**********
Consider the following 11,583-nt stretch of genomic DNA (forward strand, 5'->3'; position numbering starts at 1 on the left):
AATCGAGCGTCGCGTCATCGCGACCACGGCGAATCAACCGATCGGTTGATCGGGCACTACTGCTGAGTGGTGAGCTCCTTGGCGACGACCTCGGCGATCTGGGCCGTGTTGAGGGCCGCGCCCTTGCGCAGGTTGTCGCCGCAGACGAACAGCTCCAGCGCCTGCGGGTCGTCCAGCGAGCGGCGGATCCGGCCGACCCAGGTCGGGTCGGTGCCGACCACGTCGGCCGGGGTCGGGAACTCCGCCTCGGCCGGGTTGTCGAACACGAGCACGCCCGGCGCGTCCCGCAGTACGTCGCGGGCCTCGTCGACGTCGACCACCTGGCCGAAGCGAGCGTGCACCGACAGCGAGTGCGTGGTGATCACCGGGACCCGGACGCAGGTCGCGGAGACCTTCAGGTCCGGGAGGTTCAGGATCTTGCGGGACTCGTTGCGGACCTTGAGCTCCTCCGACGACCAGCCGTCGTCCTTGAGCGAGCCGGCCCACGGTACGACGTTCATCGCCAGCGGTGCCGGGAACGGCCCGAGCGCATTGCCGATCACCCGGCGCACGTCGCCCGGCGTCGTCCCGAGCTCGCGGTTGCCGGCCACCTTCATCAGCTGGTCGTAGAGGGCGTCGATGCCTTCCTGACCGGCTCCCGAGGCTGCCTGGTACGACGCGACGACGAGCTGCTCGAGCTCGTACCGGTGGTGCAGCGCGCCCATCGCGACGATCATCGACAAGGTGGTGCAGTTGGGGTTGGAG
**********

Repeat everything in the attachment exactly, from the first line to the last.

Consider the following 11,583-nt stretch of genomic DNA (forward strand, 5'->3'; position numbering starts at 1 on the left):
AATCGAGCGTCGCGTCATCGCGACCACGGCGAATCAACCGATCGGTTGATCGGGCACTACTGCTGAGTGGTGAGCTCCTTGGCGACGACCTCGGCGATCTGGGCCGTGTTGAGGGCCGCGCCCTTGCGCAGGTTGTCGCCGCAGACGAACAGCTCCAGCGCCTGCGGGTCGTCCAGCGAGCGGCGGATCCGGCCGACCCAGGTCGGGTCGGTGCCGACCACGTCGGCCGGGGTCGGGAACTCCGCCTCGGCCGGGTTGTCGAACACGAGCACGCCCGGCGCGTCCCGCAGTACGTCGCGGGCCTCGTCGACGTCGACCACCTGGCCGAAGCGAGCGTGCACCGACAGCGAGTGCGTGGTGATCACCGGGACCCGGACGCAGGTCGCGGAGACCTTCAGGTCCGGGAGGTTCAGGATCTTGCGGGACTCGTTGCGGACCTTGAGCTCCTCCGACGACCAGCCGTCGTCCTTGAGCGAGCCGGCCCACGGTACGACGTTCATCGCCAGCGGTGCCGGGAACGGCCCGAGCGCATTGCCGATCACCCGGCGCACGTCGCCCGGCGTCGTCCCGAGCTCGCGGTTGCCGGCCACCTTCATCAGCTGGTCGTAGAGGGCGTCGATGCCTTCCTGACCGGCTCCCGAGGCTGCCTGGTACGACGCGACGACGAGCTGCTCGAGCTCGTACCGGTGGTGCAGCGCGCCCATCGCGACGATCATCGACAAGGTGGTGCAGTTGGGGTTGGAG